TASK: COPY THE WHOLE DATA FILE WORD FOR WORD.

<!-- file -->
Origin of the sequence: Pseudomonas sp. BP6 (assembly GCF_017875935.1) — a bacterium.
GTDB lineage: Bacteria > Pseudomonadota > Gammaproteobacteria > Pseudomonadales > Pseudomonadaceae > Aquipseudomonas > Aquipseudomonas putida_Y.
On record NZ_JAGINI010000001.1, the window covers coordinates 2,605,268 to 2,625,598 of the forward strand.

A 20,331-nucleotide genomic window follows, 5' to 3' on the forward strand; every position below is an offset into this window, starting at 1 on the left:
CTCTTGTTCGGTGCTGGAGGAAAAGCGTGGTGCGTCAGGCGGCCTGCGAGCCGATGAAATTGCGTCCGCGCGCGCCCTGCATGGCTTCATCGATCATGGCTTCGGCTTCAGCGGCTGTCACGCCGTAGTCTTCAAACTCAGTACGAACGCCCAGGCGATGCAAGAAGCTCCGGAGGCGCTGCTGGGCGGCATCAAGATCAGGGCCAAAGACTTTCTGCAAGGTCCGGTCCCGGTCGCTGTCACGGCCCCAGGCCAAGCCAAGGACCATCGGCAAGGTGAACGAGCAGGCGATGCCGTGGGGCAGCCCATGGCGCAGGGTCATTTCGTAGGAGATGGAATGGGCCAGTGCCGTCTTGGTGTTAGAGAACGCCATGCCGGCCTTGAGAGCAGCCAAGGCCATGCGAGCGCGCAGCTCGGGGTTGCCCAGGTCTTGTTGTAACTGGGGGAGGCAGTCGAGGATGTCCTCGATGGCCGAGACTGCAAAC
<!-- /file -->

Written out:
Origin of the sequence: Pseudomonas sp. BP6 (assembly GCF_017875935.1) — a bacterium.
GTDB lineage: Bacteria > Pseudomonadota > Gammaproteobacteria > Pseudomonadales > Pseudomonadaceae > Aquipseudomonas > Aquipseudomonas putida_Y.
On record NZ_JAGINI010000001.1, the window covers coordinates 2,605,268 to 2,625,598 of the forward strand.

A 20,331-nucleotide genomic window follows, 5' to 3' on the forward strand; every position below is an offset into this window, starting at 1 on the left:
CTCTTGTTCGGTGCTGGAGGAAAAGCGTGGTGCGTCAGGCGGCCTGCGAGCCGATGAAATTGCGTCCGCGCGCGCCCTGCATGGCTTCATCGATCATGGCTTCGGCTTCAGCGGCTGTCACGCCGTAGTCTTCAAACTCAGTACGAACGCCCAGGCGATGCAAGAAGCTCCGGAGGCGCTGCTGGGCGGCATCAAGATCAGGGCCAAAGACTTTCTGCAAGGTCCGGTCCCGGTCGCTGTCACGGCCCCAGGCCAAGCCAAGGACCATCGGCAAGGTGAACGAGCAGGCGATGCCGTGGGGCAGCCCATGGCGCAGGGTCATTTCGTAGGAGATGGAATGGGCCAGTGCCGTCTTGGTGTTAGAGAACGCCATGCCGGCCTTGAGAGCAGCCAAGGCCATGCGAGCGCGCAGCTCGGGGTTGCCCAGGTCTTGTTGTAACTGGGGGAGGCAGTCGAGGATGTCCTCGATGGCCGAGACTGCAAAC